RALEIGH — State prisons, including Lumberton Correctional Institution, will transition next month to a new mail system in a bid to reduce contraband smuggling. Starting Oct. 18, mail to inmates in a state prison must be sent directly to TextBehind. Under the new system inmates will receive copies of the letters sent to them.
Details will be posted on the N.C. Department of Public Safety website with instructions for mailing letters. Prisons officials said contraband smuggling is the main reason to contract with the Maryland-based company.
“The safety and security of our prisons are always foremost,” Commissioner of Prisons Todd Ishee said. “Reducing the volume of drugs and other contraband entering our prisons will help us protect our staff, the offenders in our custody and the general public. This new system will be faster and safer.” Reduction in smuggling will occur because TextBehind provides copies of mail to offenders, not the originals. The new system is expected to reduce mail delivery times to next-day delivery, once received by the company. “It is unfortunate that the actions of a relative few have created a situation in which offenders will no longer be able to touch the original of a paper letter, a handwritten greeting card or their kids’ artwork. But it is a step Prisons had to take so that our facilities remain safe and secure environments for our staff, for the offenders in our custody and for the general public,” said Brad Deen, communications officer for Prisons at NCDPS.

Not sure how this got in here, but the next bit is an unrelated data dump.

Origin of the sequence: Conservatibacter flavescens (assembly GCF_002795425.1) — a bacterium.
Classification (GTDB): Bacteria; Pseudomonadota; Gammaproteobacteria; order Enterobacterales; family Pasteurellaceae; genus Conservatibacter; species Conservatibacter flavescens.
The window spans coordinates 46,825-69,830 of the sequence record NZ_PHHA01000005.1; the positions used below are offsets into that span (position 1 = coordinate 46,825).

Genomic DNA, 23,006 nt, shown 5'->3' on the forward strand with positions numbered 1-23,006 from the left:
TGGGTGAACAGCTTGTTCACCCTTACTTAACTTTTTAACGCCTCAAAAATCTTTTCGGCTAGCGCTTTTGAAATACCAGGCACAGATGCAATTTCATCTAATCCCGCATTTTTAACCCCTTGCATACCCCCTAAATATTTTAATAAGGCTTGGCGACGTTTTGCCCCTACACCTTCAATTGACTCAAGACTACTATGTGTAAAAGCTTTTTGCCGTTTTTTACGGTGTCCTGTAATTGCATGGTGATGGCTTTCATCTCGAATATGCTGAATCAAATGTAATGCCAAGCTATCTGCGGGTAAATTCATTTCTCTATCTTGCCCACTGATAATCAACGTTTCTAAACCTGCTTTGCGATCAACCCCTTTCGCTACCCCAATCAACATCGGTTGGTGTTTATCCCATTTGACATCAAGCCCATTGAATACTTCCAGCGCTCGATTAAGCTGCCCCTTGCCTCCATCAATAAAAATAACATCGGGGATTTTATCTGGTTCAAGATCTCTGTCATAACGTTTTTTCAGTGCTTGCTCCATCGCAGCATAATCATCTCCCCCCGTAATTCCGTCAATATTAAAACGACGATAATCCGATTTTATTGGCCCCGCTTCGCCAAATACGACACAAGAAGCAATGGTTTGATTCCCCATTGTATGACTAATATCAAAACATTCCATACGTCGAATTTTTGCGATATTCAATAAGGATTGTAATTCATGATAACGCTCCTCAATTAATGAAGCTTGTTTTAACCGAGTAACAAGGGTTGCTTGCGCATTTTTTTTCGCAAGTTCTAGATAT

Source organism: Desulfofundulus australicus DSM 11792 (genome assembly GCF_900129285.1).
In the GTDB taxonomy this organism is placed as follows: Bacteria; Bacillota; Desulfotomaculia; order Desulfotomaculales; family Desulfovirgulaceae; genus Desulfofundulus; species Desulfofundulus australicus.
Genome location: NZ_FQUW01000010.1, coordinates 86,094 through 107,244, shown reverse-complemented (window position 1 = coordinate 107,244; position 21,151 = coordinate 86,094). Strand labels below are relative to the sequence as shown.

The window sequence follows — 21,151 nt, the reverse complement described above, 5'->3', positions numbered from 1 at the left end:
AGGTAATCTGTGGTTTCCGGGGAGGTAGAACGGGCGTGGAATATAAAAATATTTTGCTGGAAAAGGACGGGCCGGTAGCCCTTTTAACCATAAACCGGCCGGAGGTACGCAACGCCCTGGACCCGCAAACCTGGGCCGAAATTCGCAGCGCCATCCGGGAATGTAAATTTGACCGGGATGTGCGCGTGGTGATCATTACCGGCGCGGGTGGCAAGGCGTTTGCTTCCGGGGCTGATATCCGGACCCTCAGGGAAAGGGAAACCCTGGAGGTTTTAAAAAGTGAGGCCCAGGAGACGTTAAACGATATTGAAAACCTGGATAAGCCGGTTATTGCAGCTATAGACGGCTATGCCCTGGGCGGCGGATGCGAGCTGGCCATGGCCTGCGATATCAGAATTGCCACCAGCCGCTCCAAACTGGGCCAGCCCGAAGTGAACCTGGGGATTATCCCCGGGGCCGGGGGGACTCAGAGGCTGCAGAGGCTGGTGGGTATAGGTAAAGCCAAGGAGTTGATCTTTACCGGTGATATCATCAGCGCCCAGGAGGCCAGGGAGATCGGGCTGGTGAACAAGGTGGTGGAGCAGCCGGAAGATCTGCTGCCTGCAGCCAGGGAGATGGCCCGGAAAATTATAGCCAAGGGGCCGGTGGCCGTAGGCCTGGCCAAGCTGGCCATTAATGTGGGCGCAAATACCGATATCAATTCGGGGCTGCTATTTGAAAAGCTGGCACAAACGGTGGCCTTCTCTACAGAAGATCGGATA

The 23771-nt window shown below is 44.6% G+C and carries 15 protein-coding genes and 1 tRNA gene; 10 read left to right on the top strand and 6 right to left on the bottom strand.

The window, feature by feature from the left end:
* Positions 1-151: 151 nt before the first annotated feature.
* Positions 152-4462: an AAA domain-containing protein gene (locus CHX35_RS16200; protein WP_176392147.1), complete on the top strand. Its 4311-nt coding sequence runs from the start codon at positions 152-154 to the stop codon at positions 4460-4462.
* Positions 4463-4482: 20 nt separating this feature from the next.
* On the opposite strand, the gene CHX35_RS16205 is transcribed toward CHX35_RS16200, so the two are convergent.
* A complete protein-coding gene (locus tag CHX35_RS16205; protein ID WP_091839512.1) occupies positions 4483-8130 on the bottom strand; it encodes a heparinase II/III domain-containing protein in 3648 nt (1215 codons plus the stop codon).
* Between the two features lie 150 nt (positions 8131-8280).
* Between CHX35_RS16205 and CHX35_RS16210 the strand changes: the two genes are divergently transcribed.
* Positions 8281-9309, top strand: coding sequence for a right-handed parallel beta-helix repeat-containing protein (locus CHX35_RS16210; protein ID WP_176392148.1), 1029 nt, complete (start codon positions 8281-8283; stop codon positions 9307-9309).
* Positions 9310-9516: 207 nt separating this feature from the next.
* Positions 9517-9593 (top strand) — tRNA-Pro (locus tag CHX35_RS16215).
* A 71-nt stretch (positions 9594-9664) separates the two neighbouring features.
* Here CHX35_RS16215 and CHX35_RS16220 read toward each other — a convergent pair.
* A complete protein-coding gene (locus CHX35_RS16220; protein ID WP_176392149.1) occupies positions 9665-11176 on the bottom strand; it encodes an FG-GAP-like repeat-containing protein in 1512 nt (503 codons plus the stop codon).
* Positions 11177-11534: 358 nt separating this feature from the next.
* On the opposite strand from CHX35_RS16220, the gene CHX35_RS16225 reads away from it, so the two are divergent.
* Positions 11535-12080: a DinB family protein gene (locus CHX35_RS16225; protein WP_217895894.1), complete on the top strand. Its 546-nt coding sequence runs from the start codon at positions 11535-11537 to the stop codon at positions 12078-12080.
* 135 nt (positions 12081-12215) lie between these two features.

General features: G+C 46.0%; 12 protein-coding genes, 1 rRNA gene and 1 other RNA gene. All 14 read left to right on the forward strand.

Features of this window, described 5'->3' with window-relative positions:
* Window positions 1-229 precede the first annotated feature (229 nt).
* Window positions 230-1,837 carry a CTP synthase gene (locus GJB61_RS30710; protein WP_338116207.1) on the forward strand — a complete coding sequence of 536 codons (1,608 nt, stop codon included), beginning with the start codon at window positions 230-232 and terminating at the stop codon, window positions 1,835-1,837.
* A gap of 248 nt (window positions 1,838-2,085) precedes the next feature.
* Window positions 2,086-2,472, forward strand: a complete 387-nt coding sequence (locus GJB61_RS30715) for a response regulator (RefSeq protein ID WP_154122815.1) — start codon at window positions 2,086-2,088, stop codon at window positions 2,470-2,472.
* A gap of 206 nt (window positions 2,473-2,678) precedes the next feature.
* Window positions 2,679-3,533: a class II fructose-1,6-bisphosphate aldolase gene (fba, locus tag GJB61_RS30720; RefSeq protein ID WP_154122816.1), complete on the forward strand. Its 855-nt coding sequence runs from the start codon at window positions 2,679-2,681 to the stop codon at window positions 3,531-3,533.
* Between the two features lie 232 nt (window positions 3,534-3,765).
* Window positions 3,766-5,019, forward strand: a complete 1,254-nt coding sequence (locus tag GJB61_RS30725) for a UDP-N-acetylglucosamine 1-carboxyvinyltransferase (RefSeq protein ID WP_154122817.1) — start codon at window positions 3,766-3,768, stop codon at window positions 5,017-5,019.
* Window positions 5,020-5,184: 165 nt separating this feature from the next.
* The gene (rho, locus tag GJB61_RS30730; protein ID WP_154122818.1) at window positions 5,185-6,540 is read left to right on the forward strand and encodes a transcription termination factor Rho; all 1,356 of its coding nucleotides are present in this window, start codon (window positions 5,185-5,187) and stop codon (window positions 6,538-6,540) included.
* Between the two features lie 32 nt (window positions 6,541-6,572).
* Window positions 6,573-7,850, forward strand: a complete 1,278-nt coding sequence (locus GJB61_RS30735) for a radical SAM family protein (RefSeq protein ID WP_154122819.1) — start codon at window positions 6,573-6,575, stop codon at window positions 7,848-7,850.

TextBehind, which processes mail for prisons and jails across the nation, will copy the mailed contents, including cards, photos and artwork, according to NCDPS. The company will then send the digital files to the prison where the offender is housed. The prison mail room at that facility will print the pages and deliver them to the offender. “Prisons has worked with TextBehind since February 2020 to process mail for offenders in our four female facilities. Results from the pilot project were excellent, so we are expanding it to the 51 male prisons,” Deen said. Disciplinary infractions for substance possession and use by offenders dropped by 50% the year after the female facilities began using TextBehind, according to NCDPS. During the same period, the men’s prisons recorded 568 cases of drugs or paraphernalia caught by mail room staff.